Aquaporins are family of membrane intrinsic proteins, forming pores facilitating massive transport of water across the membranes.  AQPs based on the sequence analysis have been classified under three subtypes classical, aquaglyceroporins and orthodox aquaporins (2–4) (Agre and Kozono, 2003; Zardoya, 2005; Nozaki et al., 2008). Classical AQPs 1, 2, 4, 5, 6 and 8 are selective water channels and restricts the entry of small organic and inorganic molecules. Aquaglyceroporins 3, 7, 9 and 10 are non-selective channels permeable to water, urea, glycerol and small non-electrolytes. The functional role of unorthodox aquaporins 11 and 12 are still under investigation. In addition, AQPs also facilitate transport of gases like carbon dioxide  (5–7) (Nakhoul et al., 1998; Cooper and Boron, 1998; Uehlein et al., 2003), nitric oxide (8) (Herrera and Garvin, 2007), and ammonia (9–11) (Holm et al., 2005; Musa-Aziz et al., 2009; Gruswitz et al., 2010). Gases are small enough to pass through aquaporins captivating evidence is lacking for physiologically relevant gas transport, partly because the intrinsic lipid-mediated membrane permeability to most gases is high (12–14) (Yang et al., 2006; Missner et al., 2008; Madeira et al., 2016). However, the biological functions of AQPs are mostly attributed to facilitated water and/or glycerol transport as evident from current studies.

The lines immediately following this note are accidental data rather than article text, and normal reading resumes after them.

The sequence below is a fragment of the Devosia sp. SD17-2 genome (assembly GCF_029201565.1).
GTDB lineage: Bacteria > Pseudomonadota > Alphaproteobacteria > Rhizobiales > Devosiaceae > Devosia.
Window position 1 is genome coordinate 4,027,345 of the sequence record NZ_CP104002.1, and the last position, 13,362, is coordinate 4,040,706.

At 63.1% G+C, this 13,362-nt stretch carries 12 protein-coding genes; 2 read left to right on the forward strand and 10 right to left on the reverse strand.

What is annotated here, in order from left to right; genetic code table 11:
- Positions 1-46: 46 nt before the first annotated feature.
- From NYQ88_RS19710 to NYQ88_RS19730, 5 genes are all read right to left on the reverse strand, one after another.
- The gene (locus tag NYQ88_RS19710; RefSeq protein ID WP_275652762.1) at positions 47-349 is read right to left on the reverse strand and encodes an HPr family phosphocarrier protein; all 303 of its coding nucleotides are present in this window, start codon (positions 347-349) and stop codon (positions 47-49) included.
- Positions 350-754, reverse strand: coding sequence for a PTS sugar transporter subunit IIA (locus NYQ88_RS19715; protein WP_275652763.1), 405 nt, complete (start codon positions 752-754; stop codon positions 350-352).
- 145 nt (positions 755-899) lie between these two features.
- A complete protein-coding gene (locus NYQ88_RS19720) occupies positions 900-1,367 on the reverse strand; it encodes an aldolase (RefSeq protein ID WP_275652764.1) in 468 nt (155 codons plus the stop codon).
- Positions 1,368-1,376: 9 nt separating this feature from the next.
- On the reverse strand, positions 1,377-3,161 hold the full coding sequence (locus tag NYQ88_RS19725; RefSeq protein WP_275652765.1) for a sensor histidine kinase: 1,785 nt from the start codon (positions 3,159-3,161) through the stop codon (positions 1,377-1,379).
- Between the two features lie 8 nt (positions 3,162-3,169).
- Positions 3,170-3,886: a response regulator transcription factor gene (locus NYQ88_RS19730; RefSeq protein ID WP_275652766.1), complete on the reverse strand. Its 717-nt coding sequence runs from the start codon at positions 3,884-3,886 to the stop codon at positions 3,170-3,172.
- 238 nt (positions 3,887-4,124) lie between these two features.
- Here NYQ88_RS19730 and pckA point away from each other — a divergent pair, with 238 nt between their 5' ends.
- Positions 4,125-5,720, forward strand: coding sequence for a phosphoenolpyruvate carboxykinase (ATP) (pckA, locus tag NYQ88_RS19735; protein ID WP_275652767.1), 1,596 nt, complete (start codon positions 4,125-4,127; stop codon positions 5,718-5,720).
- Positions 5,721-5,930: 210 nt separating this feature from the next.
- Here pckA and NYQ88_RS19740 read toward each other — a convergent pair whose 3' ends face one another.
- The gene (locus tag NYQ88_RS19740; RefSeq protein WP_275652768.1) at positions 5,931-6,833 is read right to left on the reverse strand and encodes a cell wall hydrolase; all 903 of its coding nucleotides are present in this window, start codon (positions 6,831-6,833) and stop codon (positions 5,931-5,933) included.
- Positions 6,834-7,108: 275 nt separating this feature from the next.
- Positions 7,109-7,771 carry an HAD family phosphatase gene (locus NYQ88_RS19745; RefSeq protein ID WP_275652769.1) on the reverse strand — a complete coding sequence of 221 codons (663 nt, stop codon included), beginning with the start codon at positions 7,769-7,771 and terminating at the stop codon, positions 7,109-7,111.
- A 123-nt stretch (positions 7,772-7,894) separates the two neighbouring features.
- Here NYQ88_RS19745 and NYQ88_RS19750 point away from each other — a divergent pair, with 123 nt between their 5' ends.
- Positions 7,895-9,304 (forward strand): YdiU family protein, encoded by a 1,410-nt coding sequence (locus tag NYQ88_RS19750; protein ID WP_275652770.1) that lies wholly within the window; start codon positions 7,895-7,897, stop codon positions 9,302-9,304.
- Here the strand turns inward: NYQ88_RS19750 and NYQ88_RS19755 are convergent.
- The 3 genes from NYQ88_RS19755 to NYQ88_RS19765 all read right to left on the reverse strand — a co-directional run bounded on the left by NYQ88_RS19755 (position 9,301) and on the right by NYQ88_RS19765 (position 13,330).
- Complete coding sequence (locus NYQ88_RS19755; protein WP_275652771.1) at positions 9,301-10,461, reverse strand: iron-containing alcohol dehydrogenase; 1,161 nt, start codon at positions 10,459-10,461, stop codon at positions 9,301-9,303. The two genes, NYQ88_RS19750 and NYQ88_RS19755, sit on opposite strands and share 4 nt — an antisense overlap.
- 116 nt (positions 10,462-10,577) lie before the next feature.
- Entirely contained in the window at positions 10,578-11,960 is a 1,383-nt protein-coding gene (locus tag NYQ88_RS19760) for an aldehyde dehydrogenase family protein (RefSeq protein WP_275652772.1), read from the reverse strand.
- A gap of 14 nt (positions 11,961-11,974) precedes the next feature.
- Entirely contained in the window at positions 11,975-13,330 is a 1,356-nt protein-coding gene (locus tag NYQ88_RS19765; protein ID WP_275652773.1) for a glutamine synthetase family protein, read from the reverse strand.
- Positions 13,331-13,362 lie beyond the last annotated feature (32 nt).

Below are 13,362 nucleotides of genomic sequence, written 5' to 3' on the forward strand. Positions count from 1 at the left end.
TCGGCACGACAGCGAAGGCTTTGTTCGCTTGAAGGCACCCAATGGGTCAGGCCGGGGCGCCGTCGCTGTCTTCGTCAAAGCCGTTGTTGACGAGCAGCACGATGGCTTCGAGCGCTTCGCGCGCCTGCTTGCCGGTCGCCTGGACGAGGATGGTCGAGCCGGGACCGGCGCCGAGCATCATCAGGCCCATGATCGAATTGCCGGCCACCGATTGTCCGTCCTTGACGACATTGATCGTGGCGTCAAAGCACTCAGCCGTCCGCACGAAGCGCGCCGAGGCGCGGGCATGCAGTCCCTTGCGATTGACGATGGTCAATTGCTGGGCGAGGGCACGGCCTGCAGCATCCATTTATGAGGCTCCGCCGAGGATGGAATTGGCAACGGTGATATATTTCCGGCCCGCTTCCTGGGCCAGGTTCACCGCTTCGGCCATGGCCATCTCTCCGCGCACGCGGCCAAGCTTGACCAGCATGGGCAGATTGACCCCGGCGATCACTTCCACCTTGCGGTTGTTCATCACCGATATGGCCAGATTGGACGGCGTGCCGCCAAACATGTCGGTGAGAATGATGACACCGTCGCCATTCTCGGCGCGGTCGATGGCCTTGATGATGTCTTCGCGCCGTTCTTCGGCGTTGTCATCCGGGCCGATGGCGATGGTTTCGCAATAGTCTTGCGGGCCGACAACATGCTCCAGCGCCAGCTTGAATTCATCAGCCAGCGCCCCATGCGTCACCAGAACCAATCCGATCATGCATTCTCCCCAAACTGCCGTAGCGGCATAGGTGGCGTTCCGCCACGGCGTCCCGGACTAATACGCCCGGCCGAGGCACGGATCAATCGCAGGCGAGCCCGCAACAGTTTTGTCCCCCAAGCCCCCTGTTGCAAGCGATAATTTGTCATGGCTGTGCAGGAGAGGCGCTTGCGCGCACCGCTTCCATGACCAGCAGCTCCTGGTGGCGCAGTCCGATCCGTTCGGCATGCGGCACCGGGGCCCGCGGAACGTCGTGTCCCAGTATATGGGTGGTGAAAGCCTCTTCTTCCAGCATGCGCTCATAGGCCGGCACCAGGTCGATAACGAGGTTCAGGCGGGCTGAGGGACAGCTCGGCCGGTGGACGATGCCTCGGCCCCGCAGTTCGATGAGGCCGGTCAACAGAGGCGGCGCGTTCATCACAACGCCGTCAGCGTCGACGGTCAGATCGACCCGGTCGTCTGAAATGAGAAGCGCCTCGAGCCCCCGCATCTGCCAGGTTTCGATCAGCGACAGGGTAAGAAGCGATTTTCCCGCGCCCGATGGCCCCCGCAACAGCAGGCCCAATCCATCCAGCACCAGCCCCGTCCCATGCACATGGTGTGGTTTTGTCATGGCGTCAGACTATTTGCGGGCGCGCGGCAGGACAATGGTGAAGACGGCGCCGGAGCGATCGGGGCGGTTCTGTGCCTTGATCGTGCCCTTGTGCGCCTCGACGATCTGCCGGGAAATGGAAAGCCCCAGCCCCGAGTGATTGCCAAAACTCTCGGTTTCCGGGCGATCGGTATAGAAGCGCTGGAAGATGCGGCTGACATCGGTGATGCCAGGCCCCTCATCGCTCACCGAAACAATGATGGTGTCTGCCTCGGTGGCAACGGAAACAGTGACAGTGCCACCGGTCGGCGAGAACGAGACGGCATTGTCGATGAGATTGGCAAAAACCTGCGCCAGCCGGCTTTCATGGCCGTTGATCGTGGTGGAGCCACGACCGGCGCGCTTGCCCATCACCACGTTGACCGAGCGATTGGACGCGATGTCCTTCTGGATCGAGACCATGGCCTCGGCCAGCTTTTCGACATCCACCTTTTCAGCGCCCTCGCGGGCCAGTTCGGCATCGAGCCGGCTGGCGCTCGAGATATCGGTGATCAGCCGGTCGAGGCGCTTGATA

The new insights into the regulation and functions of AQPs in reproduction are revealed in recent years. This review extensively discusses the distribution of AQPs in male reproductive tissues, mainly focuses on the recent advances in understanding the physiological and pathophysiological roles of AQPs in male reproductive system.

Structure of Aquaporins